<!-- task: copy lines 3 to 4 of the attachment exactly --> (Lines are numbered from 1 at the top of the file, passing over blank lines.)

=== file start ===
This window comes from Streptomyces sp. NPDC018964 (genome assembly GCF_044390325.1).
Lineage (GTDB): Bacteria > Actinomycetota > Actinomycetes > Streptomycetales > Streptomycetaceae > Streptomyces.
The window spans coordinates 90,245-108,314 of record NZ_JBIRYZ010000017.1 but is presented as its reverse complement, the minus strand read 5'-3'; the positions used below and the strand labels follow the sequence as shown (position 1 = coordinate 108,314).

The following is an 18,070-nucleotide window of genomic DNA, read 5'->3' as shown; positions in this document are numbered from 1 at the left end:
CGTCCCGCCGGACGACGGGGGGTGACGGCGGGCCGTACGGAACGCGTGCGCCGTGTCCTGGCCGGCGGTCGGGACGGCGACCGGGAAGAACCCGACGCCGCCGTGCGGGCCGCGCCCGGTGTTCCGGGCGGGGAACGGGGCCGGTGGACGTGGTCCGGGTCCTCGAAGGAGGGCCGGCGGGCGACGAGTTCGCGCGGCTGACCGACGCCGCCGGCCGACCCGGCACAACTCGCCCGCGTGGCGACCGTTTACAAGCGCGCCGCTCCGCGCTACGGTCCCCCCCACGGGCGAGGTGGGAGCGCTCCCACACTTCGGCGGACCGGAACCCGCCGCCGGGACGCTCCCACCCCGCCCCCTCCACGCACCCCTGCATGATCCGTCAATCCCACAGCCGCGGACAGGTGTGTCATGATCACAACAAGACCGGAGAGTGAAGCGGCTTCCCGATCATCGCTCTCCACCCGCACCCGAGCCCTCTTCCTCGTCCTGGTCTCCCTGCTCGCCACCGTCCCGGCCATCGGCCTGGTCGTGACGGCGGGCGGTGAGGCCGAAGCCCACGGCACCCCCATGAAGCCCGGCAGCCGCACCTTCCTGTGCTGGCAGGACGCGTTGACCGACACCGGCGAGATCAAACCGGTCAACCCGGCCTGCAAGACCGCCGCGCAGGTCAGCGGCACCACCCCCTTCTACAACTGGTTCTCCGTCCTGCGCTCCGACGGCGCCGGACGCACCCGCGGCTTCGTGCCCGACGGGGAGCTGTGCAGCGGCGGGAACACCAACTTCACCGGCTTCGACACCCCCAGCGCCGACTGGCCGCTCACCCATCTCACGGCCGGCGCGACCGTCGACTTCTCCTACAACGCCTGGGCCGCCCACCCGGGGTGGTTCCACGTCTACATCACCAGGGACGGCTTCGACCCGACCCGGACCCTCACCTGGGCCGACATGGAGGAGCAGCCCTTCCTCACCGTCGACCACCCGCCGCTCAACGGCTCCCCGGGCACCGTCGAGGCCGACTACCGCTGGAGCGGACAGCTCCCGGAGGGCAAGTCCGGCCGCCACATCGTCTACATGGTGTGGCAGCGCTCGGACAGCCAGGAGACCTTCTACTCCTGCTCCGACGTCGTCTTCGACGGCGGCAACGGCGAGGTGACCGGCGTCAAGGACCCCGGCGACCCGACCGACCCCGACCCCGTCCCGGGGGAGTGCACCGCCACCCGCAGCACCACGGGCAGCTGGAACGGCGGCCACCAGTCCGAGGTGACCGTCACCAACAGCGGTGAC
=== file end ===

The window spans coordinates 90,245-108,314 of record NZ_JBIRYZ010000017.1 but is presented as its reverse complement, the minus strand read 5'-3'; the positions used below and the strand labels follow the sequence as shown (position 1 = coordinate 108,314).

The following is an 18,070-nucleotide window of genomic DNA, read 5'->3' as shown; positions in this document are numbered from 1 at the left end: